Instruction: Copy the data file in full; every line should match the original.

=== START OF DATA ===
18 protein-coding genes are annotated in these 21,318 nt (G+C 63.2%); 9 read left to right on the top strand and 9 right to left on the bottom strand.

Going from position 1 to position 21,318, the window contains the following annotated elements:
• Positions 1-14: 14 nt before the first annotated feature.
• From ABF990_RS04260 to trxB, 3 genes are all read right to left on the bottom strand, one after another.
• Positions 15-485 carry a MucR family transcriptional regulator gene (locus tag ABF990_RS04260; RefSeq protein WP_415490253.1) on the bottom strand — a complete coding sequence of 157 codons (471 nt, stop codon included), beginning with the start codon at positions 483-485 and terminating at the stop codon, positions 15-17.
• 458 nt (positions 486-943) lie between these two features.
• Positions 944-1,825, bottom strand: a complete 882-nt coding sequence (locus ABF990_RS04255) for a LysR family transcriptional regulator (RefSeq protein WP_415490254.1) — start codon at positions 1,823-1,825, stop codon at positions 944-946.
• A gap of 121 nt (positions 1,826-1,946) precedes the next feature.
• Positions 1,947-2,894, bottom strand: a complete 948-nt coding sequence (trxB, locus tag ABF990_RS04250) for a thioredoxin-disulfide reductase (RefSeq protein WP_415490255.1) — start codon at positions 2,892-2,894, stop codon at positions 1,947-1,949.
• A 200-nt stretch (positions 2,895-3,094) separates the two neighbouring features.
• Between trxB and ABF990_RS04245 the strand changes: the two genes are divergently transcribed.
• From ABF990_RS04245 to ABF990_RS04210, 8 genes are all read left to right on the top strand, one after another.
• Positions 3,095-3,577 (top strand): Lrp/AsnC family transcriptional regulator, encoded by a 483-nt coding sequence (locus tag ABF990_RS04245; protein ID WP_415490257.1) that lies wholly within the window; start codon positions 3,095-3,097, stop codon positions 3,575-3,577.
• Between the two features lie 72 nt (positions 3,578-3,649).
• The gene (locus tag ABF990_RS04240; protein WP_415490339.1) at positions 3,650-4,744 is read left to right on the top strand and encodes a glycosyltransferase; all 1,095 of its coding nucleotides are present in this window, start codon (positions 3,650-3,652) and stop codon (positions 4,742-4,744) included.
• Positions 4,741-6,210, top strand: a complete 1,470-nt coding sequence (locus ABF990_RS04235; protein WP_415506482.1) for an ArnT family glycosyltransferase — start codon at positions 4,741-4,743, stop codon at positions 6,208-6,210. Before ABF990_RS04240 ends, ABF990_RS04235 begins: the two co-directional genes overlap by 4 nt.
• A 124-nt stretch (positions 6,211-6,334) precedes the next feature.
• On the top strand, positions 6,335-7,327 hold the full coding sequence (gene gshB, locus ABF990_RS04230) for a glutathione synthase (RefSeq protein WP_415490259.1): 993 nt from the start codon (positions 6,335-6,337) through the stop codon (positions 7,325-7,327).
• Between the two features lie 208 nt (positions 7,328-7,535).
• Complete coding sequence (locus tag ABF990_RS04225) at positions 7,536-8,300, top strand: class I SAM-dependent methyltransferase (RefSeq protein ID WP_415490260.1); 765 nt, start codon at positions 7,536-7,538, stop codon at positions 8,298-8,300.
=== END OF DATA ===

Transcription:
18 protein-coding genes are annotated in these 21,318 nt (G+C 63.2%); 9 read left to right on the top strand and 9 right to left on the bottom strand.

Going from position 1 to position 21,318, the window contains the following annotated elements:
• Positions 1-14: 14 nt before the first annotated feature.
• From ABF990_RS04260 to trxB, 3 genes are all read right to left on the bottom strand, one after another.
• Positions 15-485 carry a MucR family transcriptional regulator gene (locus tag ABF990_RS04260; RefSeq protein WP_415490253.1) on the bottom strand — a complete coding sequence of 157 codons (471 nt, stop codon included), beginning with the start codon at positions 483-485 and terminating at the stop codon, positions 15-17.
• 458 nt (positions 486-943) lie between these two features.
• Positions 944-1,825, bottom strand: a complete 882-nt coding sequence (locus ABF990_RS04255) for a LysR family transcriptional regulator (RefSeq protein WP_415490254.1) — start codon at positions 1,823-1,825, stop codon at positions 944-946.
• A gap of 121 nt (positions 1,826-1,946) precedes the next feature.
• Positions 1,947-2,894, bottom strand: a complete 948-nt coding sequence (trxB, locus tag ABF990_RS04250) for a thioredoxin-disulfide reductase (RefSeq protein WP_415490255.1) — start codon at positions 2,892-2,894, stop codon at positions 1,947-1,949.
• A 200-nt stretch (positions 2,895-3,094) separates the two neighbouring features.
• Between trxB and ABF990_RS04245 the strand changes: the two genes are divergently transcribed.
• From ABF990_RS04245 to ABF990_RS04210, 8 genes are all read left to right on the top strand, one after another.
• Positions 3,095-3,577 (top strand): Lrp/AsnC family transcriptional regulator, encoded by a 483-nt coding sequence (locus tag ABF990_RS04245; protein ID WP_415490257.1) that lies wholly within the window; start codon positions 3,095-3,097, stop codon positions 3,575-3,577.
• Between the two features lie 72 nt (positions 3,578-3,649).
• The gene (locus tag ABF990_RS04240; protein WP_415490339.1) at positions 3,650-4,744 is read left to right on the top strand and encodes a glycosyltransferase; all 1,095 of its coding nucleotides are present in this window, start codon (positions 3,650-3,652) and stop codon (positions 4,742-4,744) included.
• Positions 4,741-6,210, top strand: a complete 1,470-nt coding sequence (locus ABF990_RS04235; protein WP_415506482.1) for an ArnT family glycosyltransferase — start codon at positions 4,741-4,743, stop codon at positions 6,208-6,210. Before ABF990_RS04240 ends, ABF990_RS04235 begins: the two co-directional genes overlap by 4 nt.
• A 124-nt stretch (positions 6,211-6,334) precedes the next feature.
• On the top strand, positions 6,335-7,327 hold the full coding sequence (gene gshB, locus ABF990_RS04230) for a glutathione synthase (RefSeq protein WP_415490259.1): 993 nt from the start codon (positions 6,335-6,337) through the stop codon (positions 7,325-7,327).
• Between the two features lie 208 nt (positions 7,328-7,535).
• Complete coding sequence (locus tag ABF990_RS04225) at positions 7,536-8,300, top strand: class I SAM-dependent methyltransferase (RefSeq protein ID WP_415490260.1); 765 nt, start codon at positions 7,536-7,538, stop codon at positions 8,298-8,300.